Album reviews: Nick Cave | Drake | Gwenno | Alex Rex

Set to ambient music and exploring traditional Christian themes, Nick Cave’s Seven Psalms offer a daily devotional to get you through the week, writes Fiona Shepherd
Nick Cave PIC: Megan CullenNick Cave PIC: Megan Cullen
Nick Cave PIC: Megan Cullen

Nick Cave: Seven Psalms (Cave Things) ***

Drake: Honestly, Nevermind (OVO Sound/Republic Records) **

Gwenno: Tresor (Heavenly Recordings) ****

Alex Rex: Mouthful of Earth (Neolithic Recordings) ***

Although he might baulk at the thought, Nick Cave must be within touching distance of rock’n’roll canonisation – a revered gothic preacher man who rarely puts a foot wrong creatively and has deliberately chosen to interact more closely with his disciples following the outpouring of compassion he experienced at the death of his teenage son Arthur in 2015.

In May of this year, the loss was compounded by the premature passing of his eldest son Jethro Lazenby. Cave has said before that he responds to trauma by creating work – may he find solace in his latest release, written before Lazenby’s death.

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Seven Psalms, which is available to stream or as a 10-inch vinyl package, contains what it says on the tin - seven “small sacred songs” written during lockdown, a daily devotional to get you through the week, exploring traditional Christian themes – faith, forgivenesss, mercy - set to ambient music composed by Cave and righthand music man Warren Ellis.


Cave recites these prayers rather than sings them, speaking softly without drama but with a longing for deliverance on How Long Have I Waited against a beatific background wash. He maintains his sober delivery, whether among the distant synthesized howls and heightened beseeching of Have Mercy On Me or the fecund I Have Trembled My Way Deep with its desire to “unpetal me and burst me open wide”.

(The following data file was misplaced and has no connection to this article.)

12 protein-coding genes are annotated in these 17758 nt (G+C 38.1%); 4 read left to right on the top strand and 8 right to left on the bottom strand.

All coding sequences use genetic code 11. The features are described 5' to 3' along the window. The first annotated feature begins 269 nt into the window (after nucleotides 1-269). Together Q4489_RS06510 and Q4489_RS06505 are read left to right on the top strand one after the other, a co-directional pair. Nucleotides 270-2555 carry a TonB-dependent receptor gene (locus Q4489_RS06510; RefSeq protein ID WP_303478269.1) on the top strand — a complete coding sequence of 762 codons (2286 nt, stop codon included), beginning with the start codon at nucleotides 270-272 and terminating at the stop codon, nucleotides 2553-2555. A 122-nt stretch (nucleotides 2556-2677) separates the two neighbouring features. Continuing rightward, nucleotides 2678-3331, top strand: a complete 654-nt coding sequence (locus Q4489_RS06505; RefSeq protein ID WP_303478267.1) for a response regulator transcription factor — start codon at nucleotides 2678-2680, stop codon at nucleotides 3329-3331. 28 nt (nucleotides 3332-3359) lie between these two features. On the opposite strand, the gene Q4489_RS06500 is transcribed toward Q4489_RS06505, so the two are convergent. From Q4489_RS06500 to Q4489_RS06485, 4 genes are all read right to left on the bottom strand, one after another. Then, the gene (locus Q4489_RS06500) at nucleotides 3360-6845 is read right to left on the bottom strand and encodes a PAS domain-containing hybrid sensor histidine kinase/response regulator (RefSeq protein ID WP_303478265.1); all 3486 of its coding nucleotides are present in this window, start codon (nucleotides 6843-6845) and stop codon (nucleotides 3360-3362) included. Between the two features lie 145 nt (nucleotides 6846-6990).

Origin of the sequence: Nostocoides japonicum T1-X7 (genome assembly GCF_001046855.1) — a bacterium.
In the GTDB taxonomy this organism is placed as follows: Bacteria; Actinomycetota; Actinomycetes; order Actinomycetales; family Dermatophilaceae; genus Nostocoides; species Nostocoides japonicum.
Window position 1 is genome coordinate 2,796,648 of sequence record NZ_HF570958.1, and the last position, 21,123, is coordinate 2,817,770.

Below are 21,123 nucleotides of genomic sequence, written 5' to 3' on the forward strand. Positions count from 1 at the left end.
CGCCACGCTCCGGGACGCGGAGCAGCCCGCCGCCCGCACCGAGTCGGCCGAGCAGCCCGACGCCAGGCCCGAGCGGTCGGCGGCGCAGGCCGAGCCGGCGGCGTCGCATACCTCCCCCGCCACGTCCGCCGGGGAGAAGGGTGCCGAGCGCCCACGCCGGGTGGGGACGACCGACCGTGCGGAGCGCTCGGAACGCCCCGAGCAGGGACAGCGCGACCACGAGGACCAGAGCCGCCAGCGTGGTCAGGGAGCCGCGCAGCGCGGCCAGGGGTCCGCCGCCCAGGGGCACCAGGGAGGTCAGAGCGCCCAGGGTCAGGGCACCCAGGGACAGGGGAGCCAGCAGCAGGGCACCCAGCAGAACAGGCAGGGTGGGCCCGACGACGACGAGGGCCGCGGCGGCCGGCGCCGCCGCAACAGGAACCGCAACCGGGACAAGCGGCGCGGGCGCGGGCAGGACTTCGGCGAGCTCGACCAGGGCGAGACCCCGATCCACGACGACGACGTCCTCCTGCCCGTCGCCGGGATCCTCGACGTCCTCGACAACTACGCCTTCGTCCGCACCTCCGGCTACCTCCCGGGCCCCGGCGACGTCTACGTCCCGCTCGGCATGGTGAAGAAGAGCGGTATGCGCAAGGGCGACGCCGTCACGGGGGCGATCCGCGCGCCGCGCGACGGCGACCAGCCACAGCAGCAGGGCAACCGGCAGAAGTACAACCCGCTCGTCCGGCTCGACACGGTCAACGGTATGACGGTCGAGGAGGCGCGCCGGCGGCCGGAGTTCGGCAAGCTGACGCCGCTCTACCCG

Such Things Should Never Happen sprouts with the nature imagery of the Romantic poets while I Have Wandered All My Unending Days offers an atmosphere of choral tranquillity. He also finds safe harbour on the desolate yet comforting I Come Alone And To You. Its soothing wordless male vocals extend across to Side B which is entirely given over to a 12-minute ambient meander, recorded during the sessions for the 2021 Cave/Ellis collaboration Carnage, featuring some murmuring meditation from Cave, the occasional darker tone and a celestial conclusion.

Superstar singer/rapper Drake has surprise released a seamless suite of his own but the mood of Honestly, Nevermind is almost exclusively chilled. The breathy repetition and calming pulse of Falling Back is more mantra than song. Texts Go Green is marginally less horizontal but tends to autotuned monotony. Currents plays with the ebb and flow of seduction while Calling My Name dumps the metaphors in favour of an outright come-on. Even the dance tune Massive is a warmer-upper rather than a banger. The trebly Spanish guitar solo on Tie That Binds and solitary guest spot from rapper 21 Savage stand out in this otherwise low impact company.